-call for the abolition of CQC inspections - will never happen when the state funds the sector. regulation follows the funding.

    The fundamental principle here is one of compulsion vs liberty/choice. Some people don't mind working more if they are remunerated for it, i.e. free market and choice. But compulsion makes people less likely to want to do what they are being compelled to do. The problem is the 'State', as it is unwilling to acknowledge the harm it is causing, or to consider the cure, which is relinquishing power. Fundamental change is required - voting for smaller state, minimal level state healthcare provision only, for GPs specifically - leaving the NHS(in its current state).

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  • It should not be down to a small but highly effective team at Pulse to deliver this message and survey The medical leadership at the RCGP and BMA GPC should have been all over it.

    One of the best pieces of writing and work I’ve seen in a long time. Time to hold those to account who continue to turn a blind eye to the problems practices face in their area. Each medical director should br surveyed to ask if they feel GP in their area is stretched beyond safe capacity - they have a probity responsibility to respond honestly, and a duty of candour to speak out where they feel patient safety is threatened.

    Hold the MDs to account who hold GMC registration - you will never get an honest answer from a manager who has no such regulatory responsibility,

    Time for a NHS managers regulatory body: they must be held to account for turning a blind left eye to the problems while having their right eye looking at the career ladder.

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  • |A Woodall | GP Partner/Principal|08 May 2019 1:00pm

    Time for a NHS managers regulatory body - Seriously, your suggestion is a regulator for the regulators? Then who's going to regulate them? and repeated ad infinitum? And you expect state bodies to be independent and objective? Whilst being funded by the state?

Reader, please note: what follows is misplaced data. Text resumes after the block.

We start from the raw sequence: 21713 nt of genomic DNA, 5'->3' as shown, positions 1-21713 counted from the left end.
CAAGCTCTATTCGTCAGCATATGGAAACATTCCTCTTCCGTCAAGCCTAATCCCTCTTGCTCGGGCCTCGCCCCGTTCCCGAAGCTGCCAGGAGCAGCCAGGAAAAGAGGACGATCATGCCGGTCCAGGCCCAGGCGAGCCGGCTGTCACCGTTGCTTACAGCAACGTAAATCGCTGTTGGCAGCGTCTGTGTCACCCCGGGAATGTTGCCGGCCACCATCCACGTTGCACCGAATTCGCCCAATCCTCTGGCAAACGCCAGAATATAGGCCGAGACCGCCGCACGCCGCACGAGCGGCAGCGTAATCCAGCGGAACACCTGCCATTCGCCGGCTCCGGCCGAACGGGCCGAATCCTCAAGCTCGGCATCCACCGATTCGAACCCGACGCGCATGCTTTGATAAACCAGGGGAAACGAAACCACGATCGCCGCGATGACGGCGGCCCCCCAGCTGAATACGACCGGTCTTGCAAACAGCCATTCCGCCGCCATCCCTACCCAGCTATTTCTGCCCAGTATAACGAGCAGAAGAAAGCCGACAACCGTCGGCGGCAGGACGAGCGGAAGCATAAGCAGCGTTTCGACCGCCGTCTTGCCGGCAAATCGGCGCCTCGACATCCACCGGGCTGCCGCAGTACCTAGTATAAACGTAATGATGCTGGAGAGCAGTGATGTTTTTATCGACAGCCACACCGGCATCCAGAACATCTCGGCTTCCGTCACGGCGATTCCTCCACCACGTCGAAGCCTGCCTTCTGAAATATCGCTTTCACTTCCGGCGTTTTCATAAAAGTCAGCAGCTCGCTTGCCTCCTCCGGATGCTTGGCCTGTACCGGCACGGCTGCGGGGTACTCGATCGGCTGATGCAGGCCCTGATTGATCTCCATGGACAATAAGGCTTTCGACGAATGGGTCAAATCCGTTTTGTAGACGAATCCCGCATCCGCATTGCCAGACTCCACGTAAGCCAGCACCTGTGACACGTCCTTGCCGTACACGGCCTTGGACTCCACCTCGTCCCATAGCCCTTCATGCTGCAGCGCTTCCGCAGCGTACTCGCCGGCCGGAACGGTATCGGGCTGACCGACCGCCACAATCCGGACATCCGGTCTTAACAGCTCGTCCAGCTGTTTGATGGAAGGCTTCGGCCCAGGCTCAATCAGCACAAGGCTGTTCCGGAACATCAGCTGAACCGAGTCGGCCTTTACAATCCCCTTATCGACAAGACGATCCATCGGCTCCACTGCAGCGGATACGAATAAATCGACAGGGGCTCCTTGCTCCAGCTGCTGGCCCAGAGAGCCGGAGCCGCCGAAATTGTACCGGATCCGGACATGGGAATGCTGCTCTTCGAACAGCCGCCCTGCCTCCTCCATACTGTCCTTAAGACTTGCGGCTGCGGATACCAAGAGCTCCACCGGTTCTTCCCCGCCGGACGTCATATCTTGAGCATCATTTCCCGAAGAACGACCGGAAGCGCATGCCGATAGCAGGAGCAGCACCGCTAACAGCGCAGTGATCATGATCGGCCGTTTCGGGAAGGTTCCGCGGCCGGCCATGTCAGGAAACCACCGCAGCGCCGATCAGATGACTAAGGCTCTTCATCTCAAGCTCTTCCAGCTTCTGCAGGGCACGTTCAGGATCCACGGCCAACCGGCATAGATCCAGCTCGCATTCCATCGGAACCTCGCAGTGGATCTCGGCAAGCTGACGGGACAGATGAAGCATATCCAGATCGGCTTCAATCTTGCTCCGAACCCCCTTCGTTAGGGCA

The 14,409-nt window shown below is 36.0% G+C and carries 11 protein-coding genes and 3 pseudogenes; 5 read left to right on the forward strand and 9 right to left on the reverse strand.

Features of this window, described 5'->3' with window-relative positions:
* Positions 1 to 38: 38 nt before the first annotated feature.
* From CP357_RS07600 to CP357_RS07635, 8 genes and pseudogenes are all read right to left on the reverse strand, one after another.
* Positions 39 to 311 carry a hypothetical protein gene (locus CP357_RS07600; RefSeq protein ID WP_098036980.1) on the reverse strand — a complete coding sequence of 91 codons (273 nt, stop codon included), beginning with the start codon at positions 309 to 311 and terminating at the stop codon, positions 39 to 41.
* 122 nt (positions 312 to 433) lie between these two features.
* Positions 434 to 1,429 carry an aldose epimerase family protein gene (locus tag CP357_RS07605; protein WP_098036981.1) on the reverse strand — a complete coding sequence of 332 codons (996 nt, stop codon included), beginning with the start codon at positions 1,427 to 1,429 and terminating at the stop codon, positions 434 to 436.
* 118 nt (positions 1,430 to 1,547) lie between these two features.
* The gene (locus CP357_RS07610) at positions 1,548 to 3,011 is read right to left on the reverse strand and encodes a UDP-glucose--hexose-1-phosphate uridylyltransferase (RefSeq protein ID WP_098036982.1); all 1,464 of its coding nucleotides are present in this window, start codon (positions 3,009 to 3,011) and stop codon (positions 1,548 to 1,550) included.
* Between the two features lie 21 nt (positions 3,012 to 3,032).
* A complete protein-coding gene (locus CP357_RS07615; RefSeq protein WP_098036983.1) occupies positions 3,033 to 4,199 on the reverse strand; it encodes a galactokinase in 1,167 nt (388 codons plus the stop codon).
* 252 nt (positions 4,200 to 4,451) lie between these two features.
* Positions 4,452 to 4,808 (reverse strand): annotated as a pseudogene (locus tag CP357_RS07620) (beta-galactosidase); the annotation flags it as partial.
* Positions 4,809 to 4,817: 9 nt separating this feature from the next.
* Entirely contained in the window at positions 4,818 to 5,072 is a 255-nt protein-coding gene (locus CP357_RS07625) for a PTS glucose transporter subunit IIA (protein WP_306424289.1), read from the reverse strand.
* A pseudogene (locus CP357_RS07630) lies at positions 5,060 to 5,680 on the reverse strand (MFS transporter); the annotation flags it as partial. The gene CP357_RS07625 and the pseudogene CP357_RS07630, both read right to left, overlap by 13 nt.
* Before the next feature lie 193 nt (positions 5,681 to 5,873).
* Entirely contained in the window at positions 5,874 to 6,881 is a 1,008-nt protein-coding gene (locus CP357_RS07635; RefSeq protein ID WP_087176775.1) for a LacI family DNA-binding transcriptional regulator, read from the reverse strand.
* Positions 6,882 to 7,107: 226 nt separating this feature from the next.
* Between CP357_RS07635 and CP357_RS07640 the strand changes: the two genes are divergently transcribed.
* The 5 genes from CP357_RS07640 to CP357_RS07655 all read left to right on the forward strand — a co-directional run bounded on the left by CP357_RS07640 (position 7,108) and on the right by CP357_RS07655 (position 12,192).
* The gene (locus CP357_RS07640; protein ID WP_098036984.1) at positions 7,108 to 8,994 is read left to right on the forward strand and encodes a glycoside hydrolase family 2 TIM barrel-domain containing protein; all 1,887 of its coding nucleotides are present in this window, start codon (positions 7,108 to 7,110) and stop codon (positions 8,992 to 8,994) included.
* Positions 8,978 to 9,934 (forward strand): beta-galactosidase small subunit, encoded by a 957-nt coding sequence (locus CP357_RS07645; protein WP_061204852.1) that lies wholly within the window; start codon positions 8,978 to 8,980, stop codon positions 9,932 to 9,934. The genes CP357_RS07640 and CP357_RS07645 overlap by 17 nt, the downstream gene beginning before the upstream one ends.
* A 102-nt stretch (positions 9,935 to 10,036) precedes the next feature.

Ask yourself - Why are the RCGP and BMA not 'all over it'? Because FEAR (of the consequences of not toeing the party line), and POWER, are strong influences. Hold all these people to account? Sure, how? By voting for smaller govt.

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  • Jaimie All of this is pointless. We GPs accept a list based Contract. Consultations have almost trebled in 20 years. So, effectively a 1700 list was 3400 in 2000, is 10000 now.
    If LMC/ BMA conferences keep voting to keep the status quo, we can hardly blame the DOH or anyone else.
    If, on the other hand, we vote to provide a service based on appointments, it will soon be clear there are not enough appointments or GPs.
    But, year on year we keep list sizes. If consultation per patient rise every year, it is hardly the fault of someone else.
    I do understand that the major newspapers think we get paid millions for playing golf, so that is unlikely to change.
    Perhaps it will take a complete collapse of medical care for the BMA to act.
    Though, having done hundreds of 80 hour sleepless weekends and weeks of 1:1 cover in the past, I am not holding my breath.
    When the RCGP chair states 12 hour days and 100 contacts as a problem, but no solutions, we are in difficulty.

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  • Teachers,GPs,police and farmers all have a reputation of complaining about their lot in life. The public only become concerned when it effects them personally.

    We need to stop trying so hard to please everyone.

    Easy to say-hard to do.

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  • Lots of Guardian readers I know out there...anyone read what one of our own wrote today about wanting to "nationalise GPs"?

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  • Lol Batman, I just read it and anyone with an iota of intelligence can see the holes in it.
    1. The author is a Labour MP
    2. He talks about NEEDS and Nye Bevan, when clearly Primary Care is no longer about just 'needs' anymore.
    3. He essentially suggests that GPs want to give up autonomy to be 'salaried' and wants bigger govt intervention, not smaller.

    Nah, fake news alert...

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  • Can I ask all the readers out there..... who do you think better represents our views...RCGP or Jaimie???? I have to say that I vote Jaimie.... he seems to be more in touch with the grassroots members and understands and articulates how the profession is feeling.....